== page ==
Lemmy: I didn’t even know about that. I suppose we do an okay job with keeping up with our fans but I am not sitting around on Facebook. I think this stuff is not social; I think it is anti-social. You don’t get to meet people anymore, you just type things out. You can just send anybody’s picture out and nobody will ever know if it is really you.

Jeb: Well, like it or not, you did get nominated for an award.

Lemmy: I guess so.

Jeb: In 2011, you turned…

Lemmy: I was 66 at the end of last year.

Jeb: You had a party and you jammed with famous people and you got a video birthday card from Ozzy. Is it still cool, at age 66, to be recognized by your peers?

Lemmy: Yes, of course it is. It means that you’re doing it right. For me, music and friendship come together.

Jeb: I have to ask this… I talked to Fast Eddie and I interviewed him and he said to say hello to you. I told him that I would try and put the band back together. Would you ever consider a tour with the original three?

Lemmy: The thing is that I’ve had this band together with these two guys now for a lot longer than the original band. They have been through a lot harder times than the first band. I don’t see why I should put this band on hold for a bit of nostalgia. I don’t see why I should put these guys out of work while I go and tour with the old guys. I don’t think its fair of us to do that. I don’t know if Eddie and Phil [Taylor] can still do it at this point.

Jeb: Eddie has a new Fastway album coming out and it is really good.

Lemmy: Eddie has always been a great player.

Jeb: Eddie said that when you did “Stand By Your Man” with Wendy O. Williams of the Plasmatics it was bad for Motorhead.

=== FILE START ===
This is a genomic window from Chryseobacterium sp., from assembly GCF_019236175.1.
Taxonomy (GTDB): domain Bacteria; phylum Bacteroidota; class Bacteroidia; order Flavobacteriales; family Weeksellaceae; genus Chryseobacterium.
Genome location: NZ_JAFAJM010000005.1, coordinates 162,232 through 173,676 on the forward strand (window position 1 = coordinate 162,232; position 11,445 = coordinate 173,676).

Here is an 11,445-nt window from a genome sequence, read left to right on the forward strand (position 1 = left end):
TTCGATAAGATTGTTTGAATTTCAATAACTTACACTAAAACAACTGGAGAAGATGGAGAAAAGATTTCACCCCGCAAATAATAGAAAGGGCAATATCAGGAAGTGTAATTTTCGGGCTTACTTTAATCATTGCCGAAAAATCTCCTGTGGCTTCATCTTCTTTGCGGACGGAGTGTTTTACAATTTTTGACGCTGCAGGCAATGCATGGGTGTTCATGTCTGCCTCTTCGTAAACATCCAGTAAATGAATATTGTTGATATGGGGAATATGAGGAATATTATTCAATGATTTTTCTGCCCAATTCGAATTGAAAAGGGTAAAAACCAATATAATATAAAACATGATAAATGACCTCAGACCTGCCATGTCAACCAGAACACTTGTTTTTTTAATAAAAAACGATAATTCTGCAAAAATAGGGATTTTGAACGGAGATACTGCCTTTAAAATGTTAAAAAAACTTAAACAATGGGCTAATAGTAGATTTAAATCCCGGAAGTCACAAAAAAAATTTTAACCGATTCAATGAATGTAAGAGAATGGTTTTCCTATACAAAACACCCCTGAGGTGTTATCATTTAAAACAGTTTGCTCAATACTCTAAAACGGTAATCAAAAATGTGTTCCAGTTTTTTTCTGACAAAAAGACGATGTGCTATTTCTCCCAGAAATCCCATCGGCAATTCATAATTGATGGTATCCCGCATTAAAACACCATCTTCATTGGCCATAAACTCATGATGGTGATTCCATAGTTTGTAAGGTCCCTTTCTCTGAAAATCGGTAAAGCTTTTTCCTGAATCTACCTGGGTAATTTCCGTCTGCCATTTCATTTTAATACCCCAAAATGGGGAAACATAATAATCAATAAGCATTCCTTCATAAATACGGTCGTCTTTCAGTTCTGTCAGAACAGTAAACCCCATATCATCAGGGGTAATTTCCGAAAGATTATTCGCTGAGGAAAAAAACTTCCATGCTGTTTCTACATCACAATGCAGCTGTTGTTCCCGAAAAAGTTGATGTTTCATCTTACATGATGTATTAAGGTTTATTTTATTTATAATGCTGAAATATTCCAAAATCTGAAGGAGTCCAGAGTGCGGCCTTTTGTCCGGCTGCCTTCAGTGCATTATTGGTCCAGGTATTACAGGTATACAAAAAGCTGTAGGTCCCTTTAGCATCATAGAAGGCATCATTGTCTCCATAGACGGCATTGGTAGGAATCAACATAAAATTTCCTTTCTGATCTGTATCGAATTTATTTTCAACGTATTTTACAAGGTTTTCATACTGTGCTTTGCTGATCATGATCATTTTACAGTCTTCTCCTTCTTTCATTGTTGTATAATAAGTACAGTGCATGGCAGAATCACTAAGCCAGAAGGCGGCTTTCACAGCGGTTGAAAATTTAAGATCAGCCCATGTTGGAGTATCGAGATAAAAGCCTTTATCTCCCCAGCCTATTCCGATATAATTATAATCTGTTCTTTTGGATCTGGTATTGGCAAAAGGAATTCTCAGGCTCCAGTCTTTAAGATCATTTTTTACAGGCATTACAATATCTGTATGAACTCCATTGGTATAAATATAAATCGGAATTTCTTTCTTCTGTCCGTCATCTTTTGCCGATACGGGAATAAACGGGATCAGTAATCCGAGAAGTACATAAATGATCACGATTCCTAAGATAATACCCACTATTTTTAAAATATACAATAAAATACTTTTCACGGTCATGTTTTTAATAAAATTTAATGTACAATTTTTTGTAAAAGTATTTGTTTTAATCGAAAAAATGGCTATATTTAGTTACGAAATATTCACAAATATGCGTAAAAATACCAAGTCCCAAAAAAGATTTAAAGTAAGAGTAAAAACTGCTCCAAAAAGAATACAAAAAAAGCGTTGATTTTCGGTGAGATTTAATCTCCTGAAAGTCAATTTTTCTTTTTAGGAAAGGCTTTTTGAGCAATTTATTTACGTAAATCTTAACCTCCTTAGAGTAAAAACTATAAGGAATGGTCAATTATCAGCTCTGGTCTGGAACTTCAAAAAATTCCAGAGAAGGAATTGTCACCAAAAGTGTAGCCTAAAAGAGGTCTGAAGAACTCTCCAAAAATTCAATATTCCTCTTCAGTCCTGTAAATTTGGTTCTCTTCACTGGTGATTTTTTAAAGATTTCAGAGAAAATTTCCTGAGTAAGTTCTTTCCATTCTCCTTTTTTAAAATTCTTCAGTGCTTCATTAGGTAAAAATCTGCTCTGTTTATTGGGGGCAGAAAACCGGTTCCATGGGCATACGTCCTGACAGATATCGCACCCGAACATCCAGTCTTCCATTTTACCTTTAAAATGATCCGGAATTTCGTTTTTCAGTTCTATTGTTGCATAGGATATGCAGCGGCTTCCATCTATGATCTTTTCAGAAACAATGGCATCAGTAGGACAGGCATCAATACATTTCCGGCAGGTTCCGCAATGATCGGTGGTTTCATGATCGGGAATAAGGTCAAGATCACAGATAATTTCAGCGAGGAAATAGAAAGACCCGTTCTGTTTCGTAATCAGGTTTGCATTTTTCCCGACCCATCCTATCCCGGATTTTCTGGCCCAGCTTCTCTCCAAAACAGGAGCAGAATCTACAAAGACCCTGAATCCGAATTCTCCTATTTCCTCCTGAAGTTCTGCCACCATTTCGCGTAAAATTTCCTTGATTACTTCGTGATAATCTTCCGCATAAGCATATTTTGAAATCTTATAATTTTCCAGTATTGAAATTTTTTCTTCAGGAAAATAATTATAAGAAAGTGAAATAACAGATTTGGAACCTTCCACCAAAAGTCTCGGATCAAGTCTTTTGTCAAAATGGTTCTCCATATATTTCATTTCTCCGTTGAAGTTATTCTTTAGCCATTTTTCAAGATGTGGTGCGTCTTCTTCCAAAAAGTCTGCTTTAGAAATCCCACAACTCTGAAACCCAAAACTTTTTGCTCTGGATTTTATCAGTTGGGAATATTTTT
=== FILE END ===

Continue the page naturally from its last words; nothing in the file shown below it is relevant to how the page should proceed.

Lemmy: He left the band over that.

Jeb: He said the day after you had the big fight that you and everyone else on the bus were all wearing Plasmatics t-shirts.

Lemmy: Yeah, I remember that. It was really funny. He was mad but it was really funny. If you haven’t got a sense of humor about you then you might as well check out.

Jeb: Was Eddie the best guitar player in Motorhead?

Lemmy: I think they’ve all been good. Brian Robertson was great. I just couldn’t get along with him but he was a great player. Phil is a fantastic guitar player and so is Eddie.

Jeb: What is the fastest album you ever made?

Lemmy: We made Orgasmatron in two weeks.

Jeb: What was the hardest album to make?

Lemmy: Probably Iron Fist. I didn’t like that album. We let Eddie produce it, which was a mistake. It was also following No Sleep Till Hammersmith, which didn’t help. The next studio album after a great live album is always going to sound a bit wet.

Jeb: I think Motorhead has had success because you have never tried to have a hit.

Lemmy: I never did see the point in it. I am not going to throw my heart away for money. You may be able to do that but you will lose all of your original fans because they will know you’re selling out.

Jeb: Motorhead has a worldwide fan base. You transcend language and governments.

Lemmy: Rock and roll has always done that. When Pink Floyd did that Berlin concert at the wall there were kids on the east side getting fire hosed because they were trying to get up close to listen to it. They just kept coming back until they stopped doing it.

Jeb: What is it about Motorhead that appeals to so many people?

Lemmy: It pisses your parents off. The best rock and roll has always pissed off parents. The best stuff makes them go, “Turn that rubbish down.” If they are saying that, then you’re on the right track.

Jeb: Last one: Is there a new Motorhead album on the way?

Lemmy: We have not started writing any songs yet but we will. We put out an album out every two years. I will continue to do that as long as I can afford an amp.